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CNN Teams Trio for 'Planet in Peril'

Cooper, Corwin and Gupta Travel World to Explore Threats to Environment

CNN teamed three of its top journalists, who traveled across four continents and 13 countries, to present a comprehensive four-hour documentary about the threats to the global environment. Over two nights in October, "CNN Presents: Planet in Peril" will take viewers to places they’ve never gone before, including some that may not exist even five years from now, such as the Carteret Islands in the South Pacific.

"They’re a chain of islands with about a thousand people living there, and they’re sinking," said Dr. Sanjay Gupta, CNN medical correspondent, who joined forces with CNN anchor Anderson Cooper and Animal Planet host and wildlife biologist Jeff Corwin for the documentary series.

"The islands are disappearing because of rising seas," Dr. Gupta said. "Regardless of the reason, people are being forced to flee, and many people are calling them the first environmental refugees in the world. Just to get there took five separate flights starting in southern China. We then had to take helicopters, and we weren’t sure where we could land."

"Some documentaries convey alarming statistics and others utilize stunning cinematography, but ‘Planet in Peril’ brings it all together," said Jon Klein, president of CNN/U.S. "This is a comprehensive and thorough evaluation of the state of our planet. We bring viewers right to the heart of the issue with CNN’s global perspective."

The debut of "Planet in Peril," shot and produced using state-of-the-art high-definition equipment, comes on the heels of the upcoming fall launch of CNN-HD, the network’s high-definition news channel.

The idea for "Planet in Peril" began with interest in climate change, but the project soon encompassed more than that.

"We had all been talking about the fact that this was bigger than climate change—these were things that were making themselves known and appearing and crystallizing in a manner that is shocking," said Mr. Corwin, who had been doing reports for "Anderson Cooper: 360" on issues involving the environment or endangered species. "We have reached that stage of being at the brink, where many, many species are at the precipice, potentially tumbling into extinction. We have species becoming extinct at a rate of about 20,000 every year. That equates to the extinction level when the dinosaurs were wiped out 65 million years ago."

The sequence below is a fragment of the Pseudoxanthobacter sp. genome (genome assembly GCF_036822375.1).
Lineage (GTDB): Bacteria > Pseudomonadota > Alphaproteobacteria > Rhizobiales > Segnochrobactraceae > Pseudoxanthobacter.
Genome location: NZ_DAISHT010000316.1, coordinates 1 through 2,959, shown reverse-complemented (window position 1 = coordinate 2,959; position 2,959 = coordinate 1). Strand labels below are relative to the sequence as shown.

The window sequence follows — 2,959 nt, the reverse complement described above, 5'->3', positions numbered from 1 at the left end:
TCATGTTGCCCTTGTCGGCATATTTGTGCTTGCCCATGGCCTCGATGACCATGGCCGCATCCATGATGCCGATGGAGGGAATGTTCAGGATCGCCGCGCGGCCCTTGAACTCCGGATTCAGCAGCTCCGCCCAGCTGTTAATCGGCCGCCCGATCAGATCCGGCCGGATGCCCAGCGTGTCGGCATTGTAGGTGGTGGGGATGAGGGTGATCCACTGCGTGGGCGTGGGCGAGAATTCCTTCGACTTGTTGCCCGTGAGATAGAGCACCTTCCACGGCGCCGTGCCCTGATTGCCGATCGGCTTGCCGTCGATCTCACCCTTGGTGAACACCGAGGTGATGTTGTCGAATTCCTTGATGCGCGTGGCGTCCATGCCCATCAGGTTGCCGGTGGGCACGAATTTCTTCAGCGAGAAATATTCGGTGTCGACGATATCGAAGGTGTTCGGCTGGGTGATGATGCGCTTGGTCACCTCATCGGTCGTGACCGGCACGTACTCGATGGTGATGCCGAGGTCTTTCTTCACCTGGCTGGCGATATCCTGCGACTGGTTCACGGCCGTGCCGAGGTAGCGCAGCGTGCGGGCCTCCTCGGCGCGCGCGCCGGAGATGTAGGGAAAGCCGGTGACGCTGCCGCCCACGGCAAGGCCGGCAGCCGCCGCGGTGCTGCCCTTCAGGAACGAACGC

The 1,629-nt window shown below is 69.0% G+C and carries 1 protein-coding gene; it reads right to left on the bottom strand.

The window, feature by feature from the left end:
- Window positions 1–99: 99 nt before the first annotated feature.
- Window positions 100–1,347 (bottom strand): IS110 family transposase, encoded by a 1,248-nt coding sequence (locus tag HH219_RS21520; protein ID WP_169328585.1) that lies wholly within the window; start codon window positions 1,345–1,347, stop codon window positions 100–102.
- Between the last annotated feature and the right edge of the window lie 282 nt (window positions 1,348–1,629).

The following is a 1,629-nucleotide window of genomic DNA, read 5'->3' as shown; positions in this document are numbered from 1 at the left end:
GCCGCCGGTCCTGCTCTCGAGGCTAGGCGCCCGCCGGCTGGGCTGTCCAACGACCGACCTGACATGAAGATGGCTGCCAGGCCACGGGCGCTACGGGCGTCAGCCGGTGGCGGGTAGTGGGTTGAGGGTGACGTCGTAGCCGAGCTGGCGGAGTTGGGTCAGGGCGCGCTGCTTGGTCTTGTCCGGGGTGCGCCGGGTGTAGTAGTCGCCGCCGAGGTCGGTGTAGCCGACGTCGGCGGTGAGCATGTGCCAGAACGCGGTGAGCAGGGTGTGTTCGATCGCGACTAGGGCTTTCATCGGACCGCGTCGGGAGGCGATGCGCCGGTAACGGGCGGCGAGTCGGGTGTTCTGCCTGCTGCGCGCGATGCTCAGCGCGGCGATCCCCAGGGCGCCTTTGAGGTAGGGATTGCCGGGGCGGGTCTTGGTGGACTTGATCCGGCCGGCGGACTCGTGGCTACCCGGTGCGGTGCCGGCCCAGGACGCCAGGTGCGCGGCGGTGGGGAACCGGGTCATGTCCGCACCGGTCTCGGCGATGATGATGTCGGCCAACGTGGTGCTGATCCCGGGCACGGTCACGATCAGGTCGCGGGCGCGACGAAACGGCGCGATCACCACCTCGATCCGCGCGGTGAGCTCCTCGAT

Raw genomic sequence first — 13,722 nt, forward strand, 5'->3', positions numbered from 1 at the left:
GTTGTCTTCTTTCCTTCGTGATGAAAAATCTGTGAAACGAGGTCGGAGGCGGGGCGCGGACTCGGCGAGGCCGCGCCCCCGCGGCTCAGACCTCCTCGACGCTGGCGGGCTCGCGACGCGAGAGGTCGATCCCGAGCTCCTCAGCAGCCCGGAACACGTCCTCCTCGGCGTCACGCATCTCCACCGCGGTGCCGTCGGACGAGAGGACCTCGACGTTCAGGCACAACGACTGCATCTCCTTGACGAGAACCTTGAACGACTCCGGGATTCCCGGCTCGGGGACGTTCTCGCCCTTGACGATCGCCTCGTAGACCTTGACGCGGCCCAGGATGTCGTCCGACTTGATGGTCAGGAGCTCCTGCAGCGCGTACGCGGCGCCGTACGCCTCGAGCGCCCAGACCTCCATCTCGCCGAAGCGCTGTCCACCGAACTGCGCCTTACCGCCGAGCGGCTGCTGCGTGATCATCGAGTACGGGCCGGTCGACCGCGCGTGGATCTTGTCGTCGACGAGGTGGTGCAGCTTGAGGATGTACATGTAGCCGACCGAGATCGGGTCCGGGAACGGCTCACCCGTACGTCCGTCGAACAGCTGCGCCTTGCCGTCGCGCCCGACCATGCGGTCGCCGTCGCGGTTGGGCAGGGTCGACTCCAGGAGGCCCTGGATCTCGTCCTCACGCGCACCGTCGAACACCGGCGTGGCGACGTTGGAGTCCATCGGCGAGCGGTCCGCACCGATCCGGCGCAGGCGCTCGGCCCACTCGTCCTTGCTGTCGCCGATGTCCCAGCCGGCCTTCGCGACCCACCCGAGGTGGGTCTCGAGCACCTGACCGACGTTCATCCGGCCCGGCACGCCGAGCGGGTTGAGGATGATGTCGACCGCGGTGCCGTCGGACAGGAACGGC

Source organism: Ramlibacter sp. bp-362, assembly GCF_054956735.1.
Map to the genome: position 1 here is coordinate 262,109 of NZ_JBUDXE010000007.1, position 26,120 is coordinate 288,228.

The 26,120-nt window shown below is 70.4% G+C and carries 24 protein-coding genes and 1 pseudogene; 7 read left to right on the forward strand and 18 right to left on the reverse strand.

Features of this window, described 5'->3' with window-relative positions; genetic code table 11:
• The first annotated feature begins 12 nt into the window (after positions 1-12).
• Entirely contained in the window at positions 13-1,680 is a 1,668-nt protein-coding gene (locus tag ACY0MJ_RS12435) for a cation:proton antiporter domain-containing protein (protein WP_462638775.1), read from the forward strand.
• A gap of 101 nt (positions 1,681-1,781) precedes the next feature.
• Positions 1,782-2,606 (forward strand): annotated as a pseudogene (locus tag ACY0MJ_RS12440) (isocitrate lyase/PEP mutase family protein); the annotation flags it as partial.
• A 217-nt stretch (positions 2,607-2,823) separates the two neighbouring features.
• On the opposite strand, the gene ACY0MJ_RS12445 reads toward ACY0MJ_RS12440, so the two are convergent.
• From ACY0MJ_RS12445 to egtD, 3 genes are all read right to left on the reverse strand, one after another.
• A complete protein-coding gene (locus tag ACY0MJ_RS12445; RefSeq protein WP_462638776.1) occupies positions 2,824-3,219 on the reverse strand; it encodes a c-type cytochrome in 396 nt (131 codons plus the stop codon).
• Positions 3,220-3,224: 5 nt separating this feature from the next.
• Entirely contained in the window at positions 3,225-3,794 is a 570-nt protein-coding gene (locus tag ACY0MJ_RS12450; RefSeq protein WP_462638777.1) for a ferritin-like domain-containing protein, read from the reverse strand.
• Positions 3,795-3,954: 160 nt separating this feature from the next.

For the three principals, "Planet in Peril" provided a unique opportunity to do important stories. "Jeff has his area of expertise; Anderson is very interested in this stuff generally," Dr. Gupta said. "I was very interested in both the human impact and the medical impact. What we found is that there are connections all around.

"For example, species loss is a big concern in climate change," he said. "But why are so many species being lost in Southeast Asia? While climate change is part of it, it’s not the entire cause. It turns out there’s poaching going on, and some of that poaching is going on in China because traditional Chinese medicine is so popular and they use things like bears and tigers and turtles, the very species that are threatened as a result of this 1,500-year-old practice. So there are other reasons than climate change."

Mr. Cooper also saw the need for a broad-based approach. "Our goal was to report not only on individual issues, but to examine the interconnectivity of environmental changes," he said. "Instead of simply delving into academic theories, we set out to document the actual changes taking place that affect the way we live our lives and the choices we make. The environment is more than just a niche news story; it is an issue that affects every living being and warrants greater attention in the press."

For Dr. Gupta, one of the most challenging segments was an investigation of Lake Chad in Africa, which is shrinking. "It’s the sixth-largest lake in the world. It borders four different countries. Yet remarkably, it has shrunk by 90 percent in the last 40 years," he said. "If you read most textbooks, magazine articles, literature in general, they say it’s because of climate change.